3 In this paper, when I refer to “the Penn Treebank”, I am actually referring to justthe WSJ portion of the treebank, and am using the LDC99T42 Treebank release 3version.

    4 I think the improvements are due to a few bug fixes by Michel Galley. Thanks!

    Table from Manning (2011)

  • Feature Engineering for CVEdge detection (Canny)

    26Figures from http://opencv.org

    Corner Detection (Harris)

  • Feature Engineering for CV

    Scale Invariant Feature Transform (SIFT)

    27Figure from Lowe (1999) and Lowe (2004)

  • NON-LINEAR FEATURES

    29

  • Nonlinear Features• aka. “nonlinear basis functions”• So far, input was always• Key Idea: let input be some function of x

    – original input:– new input:– define

    • Examples: (M = 1)

    30

    For a linear model: still a linear function of b(x) even though a nonlinear function of xExamples:- Perceptron- Linear regression- Logistic regression

  • Example: Linear Regression

    31x

    y

    Goal: Learn y = wT f(x) + bwhere f(.) is a polynomial basis function

    true “unknown” target function is linear with negative slope and gaussiannoise

  • Example: Linear Regression

    32x

    y

    Goal: Learn y = wT f(x) + bwhere f(.) is a polynomial basis function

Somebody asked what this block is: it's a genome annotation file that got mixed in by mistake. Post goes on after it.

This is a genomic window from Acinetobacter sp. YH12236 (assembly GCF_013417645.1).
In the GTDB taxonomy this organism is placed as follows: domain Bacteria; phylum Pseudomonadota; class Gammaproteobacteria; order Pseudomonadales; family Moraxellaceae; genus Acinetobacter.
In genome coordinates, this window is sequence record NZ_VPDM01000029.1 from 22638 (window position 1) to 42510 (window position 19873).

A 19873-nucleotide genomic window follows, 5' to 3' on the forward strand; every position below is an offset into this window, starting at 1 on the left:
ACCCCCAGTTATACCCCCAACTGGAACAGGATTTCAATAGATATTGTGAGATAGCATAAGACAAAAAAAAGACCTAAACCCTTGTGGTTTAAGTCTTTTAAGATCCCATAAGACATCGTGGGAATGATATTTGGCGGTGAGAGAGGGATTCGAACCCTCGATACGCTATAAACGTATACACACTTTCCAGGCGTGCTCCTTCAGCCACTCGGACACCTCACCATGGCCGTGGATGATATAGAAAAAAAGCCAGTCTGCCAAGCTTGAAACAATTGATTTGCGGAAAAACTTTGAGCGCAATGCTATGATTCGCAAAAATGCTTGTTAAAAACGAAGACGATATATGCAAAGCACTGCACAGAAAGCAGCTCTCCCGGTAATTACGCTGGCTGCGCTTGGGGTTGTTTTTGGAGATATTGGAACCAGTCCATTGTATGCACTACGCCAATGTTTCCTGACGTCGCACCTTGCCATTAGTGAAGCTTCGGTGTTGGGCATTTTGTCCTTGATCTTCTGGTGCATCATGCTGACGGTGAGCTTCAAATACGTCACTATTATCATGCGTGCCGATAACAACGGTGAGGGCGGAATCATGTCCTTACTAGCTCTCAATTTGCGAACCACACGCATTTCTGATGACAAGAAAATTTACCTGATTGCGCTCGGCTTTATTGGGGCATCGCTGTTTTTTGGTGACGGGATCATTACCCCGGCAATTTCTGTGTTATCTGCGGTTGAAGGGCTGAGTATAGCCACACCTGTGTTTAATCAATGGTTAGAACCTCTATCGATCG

true “unknown” target function is linear with negative slope and gaussiannoise

  • Example: Linear Regression

    33x

    y

    Goal: Learn y = wT f(x) + bwhere f(.) is a polynomial basis function

    true “unknown” target function is linear with negative slope and gaussiannoise

  • Example: Linear Regression

    34x

    y

    Goal: Learn y = wT f(x) + bwhere f(.) is a polynomial basis function

    true “unknown” target function is linear with negative slope and gaussiannoise

  • Example: Linear Regression

    35x

    y

    Goal: Learn y = wT f(x) + bwhere f(.) is a polynomial basis function

    true “unknown” target function is linear with negative slope and gaussiannoise

  • Example: Linear Regression

    36x

    y

    Goal: Learn y = wT f(x) + bwhere f(.) is a polynomial basis function

    true “unknown” target function is linear with negative slope and gaussiannoise

  • Example: Linear Regression

    37x

    y

    Goal: Learn y = wT f(x) + bwhere f(.) is a polynomial basis function

    true “unknown” target function is linear with negative slope and gaussiannoise

  • Over-fitting

    Root-Mean-Square (RMS) Error:

    Slide courtesy of William Cohen

  • Polynomial Coefficients

    Slide courtesy of William Cohen

  • Example: Linear Regression

    40x

    y

    Goal: Learn y = wT f(x) + bwhere f(.) is a polynomial basis function

    true “unknown” target function is linear with negative slope and gaussiannoise

  • Example: Linear Regression

    41x

    y